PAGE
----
And yet, we draw lots every day; only through blindness, superstition, cowardice, or plain habit, we never notice this, do not want to notice, do not think about it or believe in it. A man says: “I will order my life in such a way.” Another says: “I know that a year or two, or ten years from now, I shall still be sitting in this chair, signing papers.” Still another man is more certain of the fact that until his very death he will not leave the walls of his asylum than he is of the fact of his very existence.⁠ ⁠… And if their confidence will not deceive them, these self-satisfied men will say to themselves or to their children, or to their friends: “Now, you see, I wanted to get those honors, and I got them. Persistence and labor will bring you anything you desire. Every man forges his own happiness.” But their words are just as foolish and naive as the words of the man who says, in order to prove his independence of fate, “Now I will strike the table with my finger,” and does strike. And the former think even more foolishly than the latter, because their foolishness is more complicated and intricate.

For, in the first place, once a man becomes petrified in any one definite and final form, he enters upon the first symptomatic phase of death, for life consists in constant motion. In the second place, if we could show him, as he is today, his soul of that time, he would be astonished and would not believe that the soul is really his, and if he would believe it, he would be at a loss to explain those influences and concatenations through which it could have undergone such amazing changes. And in the third place, this man, who recognizes not the soul, but merely the filament that envelops it, will never understand that the most important phenomena of life⁠—birth, love, and death⁠—evidently for the purpose of striking us with terror, are subjected to the uncertitude of chance.

Who of us knows the meaning and the cause of our appearance in the world? Surely, our parents know least about it. In the conception and the birth of a child, in the formation of its soul and its body, and therefore in the determination of its whole future life, thousands of causes play an equally important part. The dinner eaten during the day, the odor of flowers in the garden, the fragmentary tune implanted in the conscious memory⁠—all these are possible factors, and there are thousands upon thousands of others. And the simplest and, apparently, least important of them, which remains unnoticed and totally forgotten, may prove to be the most important and potent cause.

It is the same in love. Who can tell when, where, and how we shall become enthralled by its power, beautiful, destructive, or disgusting? One can never know beforehand either one’s wife or one’s lover. A friend introduces me to some of his friends; while there, I meet others; through these, I meet a woman hitherto totally unknown to me. And when I am introduced to her, I do not know that at that moment I drew a ticket out of the urn of fate, upon which is written the following: “You are destined to eat at the same table with this woman for many years to come, to sleep next to her, to have children with her, to be called her husband.” And how many times does it happen that two men, who are longing for years for an opportunity to meet, pass each other in the street, even touch elbows, and separate once more, perhaps never to meet again!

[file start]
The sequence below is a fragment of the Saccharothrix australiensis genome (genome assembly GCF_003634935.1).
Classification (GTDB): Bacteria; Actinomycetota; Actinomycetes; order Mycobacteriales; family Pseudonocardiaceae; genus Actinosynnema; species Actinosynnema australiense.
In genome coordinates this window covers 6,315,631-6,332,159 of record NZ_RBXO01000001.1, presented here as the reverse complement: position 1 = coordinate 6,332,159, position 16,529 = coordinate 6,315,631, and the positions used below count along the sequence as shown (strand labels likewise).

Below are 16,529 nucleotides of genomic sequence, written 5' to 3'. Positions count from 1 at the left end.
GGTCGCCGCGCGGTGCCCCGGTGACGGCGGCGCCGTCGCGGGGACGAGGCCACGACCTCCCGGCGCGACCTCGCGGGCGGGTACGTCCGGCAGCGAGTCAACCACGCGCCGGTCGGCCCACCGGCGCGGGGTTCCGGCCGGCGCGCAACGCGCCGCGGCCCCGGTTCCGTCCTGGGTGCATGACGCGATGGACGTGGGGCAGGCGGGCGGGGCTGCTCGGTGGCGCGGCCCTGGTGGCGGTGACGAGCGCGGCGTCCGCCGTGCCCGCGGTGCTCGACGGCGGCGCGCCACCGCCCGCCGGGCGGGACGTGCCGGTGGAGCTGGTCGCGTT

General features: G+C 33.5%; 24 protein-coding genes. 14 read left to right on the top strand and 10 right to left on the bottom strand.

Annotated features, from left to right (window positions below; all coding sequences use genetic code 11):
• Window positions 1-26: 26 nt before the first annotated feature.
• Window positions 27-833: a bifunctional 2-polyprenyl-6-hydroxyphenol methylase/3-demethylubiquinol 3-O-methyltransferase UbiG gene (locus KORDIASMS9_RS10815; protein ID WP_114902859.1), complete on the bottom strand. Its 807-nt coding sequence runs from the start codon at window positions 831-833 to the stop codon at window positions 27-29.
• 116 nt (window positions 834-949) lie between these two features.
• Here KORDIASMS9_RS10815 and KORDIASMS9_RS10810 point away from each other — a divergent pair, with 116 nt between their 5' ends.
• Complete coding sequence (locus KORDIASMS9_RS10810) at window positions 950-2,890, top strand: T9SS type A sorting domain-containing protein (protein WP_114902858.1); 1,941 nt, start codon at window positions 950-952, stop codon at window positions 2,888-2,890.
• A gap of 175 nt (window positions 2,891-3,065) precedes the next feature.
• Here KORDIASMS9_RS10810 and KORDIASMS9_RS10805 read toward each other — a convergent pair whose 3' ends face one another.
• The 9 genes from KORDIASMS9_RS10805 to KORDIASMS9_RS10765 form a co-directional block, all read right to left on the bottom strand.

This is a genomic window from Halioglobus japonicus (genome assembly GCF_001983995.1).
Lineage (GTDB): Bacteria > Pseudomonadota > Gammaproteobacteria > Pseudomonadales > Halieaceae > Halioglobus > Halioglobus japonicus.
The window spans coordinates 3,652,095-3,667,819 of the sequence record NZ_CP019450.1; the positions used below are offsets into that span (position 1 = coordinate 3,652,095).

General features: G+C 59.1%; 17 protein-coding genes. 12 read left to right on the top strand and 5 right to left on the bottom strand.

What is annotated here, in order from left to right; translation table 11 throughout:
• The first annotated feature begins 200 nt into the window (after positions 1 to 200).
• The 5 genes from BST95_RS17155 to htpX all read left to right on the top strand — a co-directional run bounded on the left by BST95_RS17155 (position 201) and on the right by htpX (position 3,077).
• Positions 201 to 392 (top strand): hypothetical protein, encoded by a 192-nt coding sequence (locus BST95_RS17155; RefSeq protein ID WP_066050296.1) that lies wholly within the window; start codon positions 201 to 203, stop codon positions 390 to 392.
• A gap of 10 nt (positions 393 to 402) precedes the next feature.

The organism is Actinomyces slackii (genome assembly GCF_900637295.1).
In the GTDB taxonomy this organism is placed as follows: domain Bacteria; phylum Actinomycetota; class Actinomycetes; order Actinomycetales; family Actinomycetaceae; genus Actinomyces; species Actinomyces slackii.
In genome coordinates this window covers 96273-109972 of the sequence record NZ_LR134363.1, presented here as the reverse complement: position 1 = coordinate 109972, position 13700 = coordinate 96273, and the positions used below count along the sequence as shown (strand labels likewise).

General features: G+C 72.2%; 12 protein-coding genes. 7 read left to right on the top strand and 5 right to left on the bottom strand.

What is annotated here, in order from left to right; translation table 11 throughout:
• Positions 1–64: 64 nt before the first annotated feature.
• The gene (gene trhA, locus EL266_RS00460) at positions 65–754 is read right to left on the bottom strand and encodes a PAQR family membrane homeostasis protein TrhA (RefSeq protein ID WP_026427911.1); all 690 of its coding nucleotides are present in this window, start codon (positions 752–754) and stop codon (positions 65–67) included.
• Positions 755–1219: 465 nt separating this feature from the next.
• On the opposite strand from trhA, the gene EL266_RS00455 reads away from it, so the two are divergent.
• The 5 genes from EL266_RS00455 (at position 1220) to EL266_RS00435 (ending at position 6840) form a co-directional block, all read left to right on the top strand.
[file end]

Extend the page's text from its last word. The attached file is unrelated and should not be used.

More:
And the children! Have I ever thought of them before? Can I tell even approximately what part of my body, my mind, and my soul I shall transmit to them? And not mine alone; but those of my father and grandfather and great-grandfather. Can I foresee all the occurrences, scarcely noticeable to me, but capable of proving fatal to my child, of leaving indelible traces on its soul?

And the end of all this is brought by death, by the true, yet most accidental guest of all, for whose coming we prepare ourselves involuntarily by our dress, our drink, our food, our home, our dispositions, our love, and hatred.

No, I know nothing of this life, understand nothing. With obedient, dull fear I draw my lot, and cannot even read the unintelligible inscription upon it.

And never before has this been so clear to me as on this night when the disquieting knock was heard at my door. “Here is fate,” rushed through my mind, “come with her magic wheel.” I must go and draw my lot. Who can tell whether the person standing behind my door has brought me joy or grief, love or hatred? Will his coming mark a turning-point of my life, or will it glide past, leaving a scarcely perceptible trace, which I shall immediately forget, and not recall until death or even beyond it? And a superstitious thought comes to me that if I were to ask loudly, “Who is there?” an indifferent, scarcely audible voice would answer: “Fate.”

I say: “Enter!” Not a second intervenes between the sound of his knocking and my reply, but the thoughts which rushed through my head during that short interval of time have lifted up a corner of the curtain beyond which is hidden a black abyss; they have already aged me. And I feel that the nervous knock has already drawn invisible threads between the man on the other side of the door and myself.

Now he opens the door. Another instant, and the simplest, yet the most incomprehensible of things will take place. We shall begin to talk. With the aid of sounds of different pitch and intensity, he will express his thoughts in the customary form, while I shall receive those sound vibrations and decipher their meaning, and the other man’s thoughts will become mine.

Oh, how unintelligible to us, how mysterious, how strange are the commonest phenomena of life! And without understanding them, without conceiving of their true significance, we pile them one on the other, intertwine them, connect them, broaden them; we meet people and marry, write books, preach sermons, establish ministries, fight wars, conduct trade, make new inventions, and write history! And every time that I think of the vastness, complexity, darkness, and elemental accidentally of this general intertwining of lives, my own life appears to me like a tiny speck of dust, lost in the fury of a tempest.⁠ ⁠…